How North Korea kept US on toes in 2017
North Korea's military might has grown by leaps and bounds in 2017 especially their missile program. It has fired around 23 missiles in 16 tests this year with the most recent one being on November 29. The increasing range of North Korea's missiles has not only left Japan and South Korea worrying but also sent shivers down United States' spine. Pyongyang, in fact, claimed that its test of the intercontinental ballistic missile (ICBM) Hwasong-15 on November 29 could strike 'anywhere on the United States mainland'.
Although North Korea has been conducting missiles tests for years, its tests in 2017 showed remarkable technological advancement, despite diplomatic and economic isolation. Not only did it show that it had a range of ballistic missiles, North Korea also tested one nuclear weapon this year. The size of the weapon tested on September 3, said to be a hydrogen bomb, dwarfed all previous tests conducted by the country with some experts pegging its yield to be around 200-250 kilotons, which is almost 17 times the size of the atom bomb that was dropped on Hiroshima, Japan, in 1945.
Here are some of the important missile tests conducted by North Korea in 2017:
On April 4, 2017, North Korea launched a medium-range ballistic missile which reached the Sea of Japan.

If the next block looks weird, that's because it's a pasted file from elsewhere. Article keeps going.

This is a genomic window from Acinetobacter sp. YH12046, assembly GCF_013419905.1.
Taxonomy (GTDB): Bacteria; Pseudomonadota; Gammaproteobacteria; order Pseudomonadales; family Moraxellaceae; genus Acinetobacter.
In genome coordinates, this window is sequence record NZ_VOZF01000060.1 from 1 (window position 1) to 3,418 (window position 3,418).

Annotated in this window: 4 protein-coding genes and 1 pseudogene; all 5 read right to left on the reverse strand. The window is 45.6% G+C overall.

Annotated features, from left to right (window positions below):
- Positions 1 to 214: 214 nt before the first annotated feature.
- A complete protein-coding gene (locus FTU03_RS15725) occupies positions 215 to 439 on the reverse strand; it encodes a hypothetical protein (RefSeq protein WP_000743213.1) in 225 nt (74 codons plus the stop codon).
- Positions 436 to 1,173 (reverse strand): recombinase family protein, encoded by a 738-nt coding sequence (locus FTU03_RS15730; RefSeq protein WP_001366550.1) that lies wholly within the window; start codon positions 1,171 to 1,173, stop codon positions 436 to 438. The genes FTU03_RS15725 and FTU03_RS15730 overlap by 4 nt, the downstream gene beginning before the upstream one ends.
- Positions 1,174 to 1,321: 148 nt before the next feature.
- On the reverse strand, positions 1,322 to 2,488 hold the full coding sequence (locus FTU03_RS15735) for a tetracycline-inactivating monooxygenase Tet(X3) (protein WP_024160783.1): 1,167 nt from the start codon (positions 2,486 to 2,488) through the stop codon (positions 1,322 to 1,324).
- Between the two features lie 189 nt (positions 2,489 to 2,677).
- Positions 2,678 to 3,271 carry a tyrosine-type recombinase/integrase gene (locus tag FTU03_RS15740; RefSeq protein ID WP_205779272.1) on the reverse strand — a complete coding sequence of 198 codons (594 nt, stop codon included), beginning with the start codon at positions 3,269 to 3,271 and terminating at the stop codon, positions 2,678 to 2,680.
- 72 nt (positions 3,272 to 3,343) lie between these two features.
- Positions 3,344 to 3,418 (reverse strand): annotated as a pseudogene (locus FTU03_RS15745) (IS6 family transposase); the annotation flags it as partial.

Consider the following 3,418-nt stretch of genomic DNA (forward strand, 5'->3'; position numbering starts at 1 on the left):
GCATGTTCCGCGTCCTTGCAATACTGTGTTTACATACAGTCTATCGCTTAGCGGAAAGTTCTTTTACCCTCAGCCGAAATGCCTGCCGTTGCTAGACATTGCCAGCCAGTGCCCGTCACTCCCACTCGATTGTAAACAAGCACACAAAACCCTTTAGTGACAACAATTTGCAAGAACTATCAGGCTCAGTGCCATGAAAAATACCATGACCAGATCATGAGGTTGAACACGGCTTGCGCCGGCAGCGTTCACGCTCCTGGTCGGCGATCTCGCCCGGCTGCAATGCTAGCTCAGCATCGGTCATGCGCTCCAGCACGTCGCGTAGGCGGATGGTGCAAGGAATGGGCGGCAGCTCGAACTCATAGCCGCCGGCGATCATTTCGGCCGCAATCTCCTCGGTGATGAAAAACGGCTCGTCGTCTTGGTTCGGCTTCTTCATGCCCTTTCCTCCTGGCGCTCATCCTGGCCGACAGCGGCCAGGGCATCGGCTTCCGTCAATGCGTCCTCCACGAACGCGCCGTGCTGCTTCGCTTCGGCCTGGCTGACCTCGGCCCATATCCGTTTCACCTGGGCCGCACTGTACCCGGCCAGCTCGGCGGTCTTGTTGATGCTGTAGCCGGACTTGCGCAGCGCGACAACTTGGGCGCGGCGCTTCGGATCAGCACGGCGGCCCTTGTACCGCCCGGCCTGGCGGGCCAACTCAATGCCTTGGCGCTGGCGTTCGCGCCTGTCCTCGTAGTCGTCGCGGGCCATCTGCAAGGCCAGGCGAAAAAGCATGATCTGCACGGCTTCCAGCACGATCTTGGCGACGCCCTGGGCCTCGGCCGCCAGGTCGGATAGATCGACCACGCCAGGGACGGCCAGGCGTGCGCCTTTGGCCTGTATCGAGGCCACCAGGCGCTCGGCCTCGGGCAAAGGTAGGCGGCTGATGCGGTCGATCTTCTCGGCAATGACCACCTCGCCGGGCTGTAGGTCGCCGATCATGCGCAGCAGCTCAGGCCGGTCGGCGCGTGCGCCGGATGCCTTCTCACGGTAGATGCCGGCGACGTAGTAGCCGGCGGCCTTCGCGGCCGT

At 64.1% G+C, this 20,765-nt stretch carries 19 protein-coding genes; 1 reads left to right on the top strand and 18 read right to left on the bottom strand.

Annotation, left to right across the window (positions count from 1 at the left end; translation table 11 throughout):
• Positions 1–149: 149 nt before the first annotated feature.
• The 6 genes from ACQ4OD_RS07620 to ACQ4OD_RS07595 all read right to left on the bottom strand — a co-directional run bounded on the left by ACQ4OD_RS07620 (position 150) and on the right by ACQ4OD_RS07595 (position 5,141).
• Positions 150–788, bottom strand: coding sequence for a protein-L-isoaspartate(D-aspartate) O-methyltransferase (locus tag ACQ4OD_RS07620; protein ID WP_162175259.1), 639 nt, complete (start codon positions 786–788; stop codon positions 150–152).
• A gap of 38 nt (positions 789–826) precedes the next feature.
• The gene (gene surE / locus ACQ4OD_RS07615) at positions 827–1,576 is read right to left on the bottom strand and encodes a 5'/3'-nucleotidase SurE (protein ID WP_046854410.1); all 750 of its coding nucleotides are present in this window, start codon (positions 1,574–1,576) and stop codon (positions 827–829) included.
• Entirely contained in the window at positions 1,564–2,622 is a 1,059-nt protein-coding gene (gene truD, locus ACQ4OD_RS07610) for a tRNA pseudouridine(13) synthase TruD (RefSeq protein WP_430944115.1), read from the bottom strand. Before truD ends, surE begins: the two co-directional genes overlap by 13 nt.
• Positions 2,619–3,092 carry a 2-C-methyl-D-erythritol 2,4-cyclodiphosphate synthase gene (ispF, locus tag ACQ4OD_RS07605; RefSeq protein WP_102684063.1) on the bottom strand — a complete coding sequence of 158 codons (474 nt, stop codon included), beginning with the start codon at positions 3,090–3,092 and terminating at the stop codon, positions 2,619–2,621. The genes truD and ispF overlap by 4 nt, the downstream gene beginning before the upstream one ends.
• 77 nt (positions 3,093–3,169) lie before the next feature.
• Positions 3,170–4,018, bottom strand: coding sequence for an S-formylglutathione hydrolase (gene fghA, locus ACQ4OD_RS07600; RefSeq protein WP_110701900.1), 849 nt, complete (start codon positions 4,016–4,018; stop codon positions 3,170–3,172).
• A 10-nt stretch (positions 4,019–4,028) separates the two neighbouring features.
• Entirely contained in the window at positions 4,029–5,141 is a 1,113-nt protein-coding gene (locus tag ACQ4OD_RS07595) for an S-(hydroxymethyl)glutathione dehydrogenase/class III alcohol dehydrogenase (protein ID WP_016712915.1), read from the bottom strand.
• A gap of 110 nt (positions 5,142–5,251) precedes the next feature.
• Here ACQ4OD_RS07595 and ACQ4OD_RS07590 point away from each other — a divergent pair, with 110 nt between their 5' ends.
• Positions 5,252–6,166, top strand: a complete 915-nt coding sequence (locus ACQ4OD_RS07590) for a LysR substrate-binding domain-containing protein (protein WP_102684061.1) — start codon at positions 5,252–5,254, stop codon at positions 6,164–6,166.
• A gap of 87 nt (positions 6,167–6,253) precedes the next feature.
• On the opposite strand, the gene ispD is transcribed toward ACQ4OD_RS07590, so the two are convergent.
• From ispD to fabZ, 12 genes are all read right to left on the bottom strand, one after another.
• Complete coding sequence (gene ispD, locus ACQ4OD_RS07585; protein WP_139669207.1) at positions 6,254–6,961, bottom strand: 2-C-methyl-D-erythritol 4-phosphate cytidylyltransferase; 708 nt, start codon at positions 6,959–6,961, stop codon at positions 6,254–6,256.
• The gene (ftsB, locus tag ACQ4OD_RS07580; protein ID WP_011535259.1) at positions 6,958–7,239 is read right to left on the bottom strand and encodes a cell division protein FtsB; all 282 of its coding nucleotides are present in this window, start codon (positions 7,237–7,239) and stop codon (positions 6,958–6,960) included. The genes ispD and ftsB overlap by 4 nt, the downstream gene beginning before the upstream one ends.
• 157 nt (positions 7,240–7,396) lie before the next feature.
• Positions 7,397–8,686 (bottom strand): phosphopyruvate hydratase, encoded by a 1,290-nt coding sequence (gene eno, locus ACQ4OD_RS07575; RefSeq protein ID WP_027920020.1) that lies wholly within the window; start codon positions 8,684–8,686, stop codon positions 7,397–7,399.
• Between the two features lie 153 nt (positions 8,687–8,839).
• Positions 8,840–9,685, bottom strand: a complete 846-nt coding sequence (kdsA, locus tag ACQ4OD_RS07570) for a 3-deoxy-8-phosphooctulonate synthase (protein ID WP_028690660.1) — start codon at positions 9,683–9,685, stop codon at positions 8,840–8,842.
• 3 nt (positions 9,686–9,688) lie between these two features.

On April 16, a KN-15 medium-range ballistic missile was launched and failed almost immediately, according to the United States Military and the South Korean Armed Forces.
On May 14, a ballistic missile test was carried out. The Hwasong-12 missile flew for 30 minutes, covering a distance of 700 km and reaching an altitude upwards of 2,000 km .
On June 8, North Korea fired four anti-ship missiles off its east coast, near the port city of Wonsan.
On July 4, North Korea conducted the first publicly announced flight test of its ICBM Hwasong-14, timed to coincide with the U.S. Independence Day celebrations. This flight had a claimed range of 933 kilometres eastwards into the Sea of Japan and reached an altitude of 2,802 kilometres during a 39-minute flight.
On July 28, North Korea launched an additional ballistic missile from Chagang Province, reaching an altitude of 3,000 km. It was estimated that the missile could have a range of approximately 10,000 km based on its 45-minute flight time. With this range, the missile could potentially reach major U.S. cities such as Denver and Chicago.
On August 29, North Korea launched a missile which flew over Hokkaido, Japan. The missile reached an altitude of 550 km and flew a total distance of around 2,700 km before crashing into the Pacific.
On September 15, North Korea fired a Hwasong-12 missile over Hokkaido, Japan, for the second time. The missile traveled 3,700 kilometres and reached a maximum height of 770 kilometres.
After a hiatus of close to two months, North Korea on November 29 successfully tested ICBM Hwasong-15. North Korea claimed that it can strike anywhere on the United States mainland. Hwasong-15 reached heights of almost 4,500 kilometers and covered a distance of around 950 kilometers before splashing into the sea around 210 kms from Japan's Aomori Prefecture.